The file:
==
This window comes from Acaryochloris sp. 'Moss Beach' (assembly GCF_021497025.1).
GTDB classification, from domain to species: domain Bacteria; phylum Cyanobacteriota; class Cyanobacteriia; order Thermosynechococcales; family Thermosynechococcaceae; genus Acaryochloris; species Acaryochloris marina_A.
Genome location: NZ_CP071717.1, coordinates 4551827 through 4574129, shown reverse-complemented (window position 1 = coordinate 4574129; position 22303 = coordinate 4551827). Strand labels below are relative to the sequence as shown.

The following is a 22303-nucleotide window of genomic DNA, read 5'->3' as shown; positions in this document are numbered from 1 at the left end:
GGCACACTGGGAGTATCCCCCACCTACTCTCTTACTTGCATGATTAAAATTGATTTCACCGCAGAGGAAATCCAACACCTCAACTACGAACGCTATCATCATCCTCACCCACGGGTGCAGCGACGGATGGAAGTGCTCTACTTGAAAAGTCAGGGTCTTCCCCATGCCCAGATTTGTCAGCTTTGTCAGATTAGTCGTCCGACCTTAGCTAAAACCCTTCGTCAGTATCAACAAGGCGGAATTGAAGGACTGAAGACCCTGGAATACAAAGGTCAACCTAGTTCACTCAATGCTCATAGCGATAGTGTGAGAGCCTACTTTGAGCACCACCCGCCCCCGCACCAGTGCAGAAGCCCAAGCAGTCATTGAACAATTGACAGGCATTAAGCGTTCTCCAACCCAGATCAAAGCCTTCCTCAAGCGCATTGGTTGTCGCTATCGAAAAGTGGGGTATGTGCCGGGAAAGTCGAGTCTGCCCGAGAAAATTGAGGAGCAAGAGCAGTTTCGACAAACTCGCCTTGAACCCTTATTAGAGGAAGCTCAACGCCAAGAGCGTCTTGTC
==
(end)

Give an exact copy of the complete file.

This window comes from Acaryochloris sp. 'Moss Beach' (assembly GCF_021497025.1).
GTDB classification, from domain to species: domain Bacteria; phylum Cyanobacteriota; class Cyanobacteriia; order Thermosynechococcales; family Thermosynechococcaceae; genus Acaryochloris; species Acaryochloris marina_A.
Genome location: NZ_CP071717.1, coordinates 4551827 through 4574129, shown reverse-complemented (window position 1 = coordinate 4574129; position 22303 = coordinate 4551827). Strand labels below are relative to the sequence as shown.

The following is a 22303-nucleotide window of genomic DNA, read 5'->3' as shown; positions in this document are numbered from 1 at the left end:
GGCACACTGGGAGTATCCCCCACCTACTCTCTTACTTGCATGATTAAAATTGATTTCACCGCAGAGGAAATCCAACACCTCAACTACGAACGCTATCATCATCCTCACCCACGGGTGCAGCGACGGATGGAAGTGCTCTACTTGAAAAGTCAGGGTCTTCCCCATGCCCAGATTTGTCAGCTTTGTCAGATTAGTCGTCCGACCTTAGCTAAAACCCTTCGTCAGTATCAACAAGGCGGAATTGAAGGACTGAAGACCCTGGAATACAAAGGTCAACCTAGTTCACTCAATGCTCATAGCGATAGTGTGAGAGCCTACTTTGAGCACCACCCGCCCCCGCACCAGTGCAGAAGCCCAAGCAGTCATTGAACAATTGACAGGCATTAAGCGTTCTCCAACCCAGATCAAAGCCTTCCTCAAGCGCATTGGTTGTCGCTATCGAAAAGTGGGGTATGTGCCGGGAAAGTCGAGTCTGCCCGAGAAAATTGAGGAGCAAGAGCAGTTTCGACAAACTCGCCTTGAACCCTTATTAGAGGAAGCTCAACGCCAAGAGCGTCTTGTC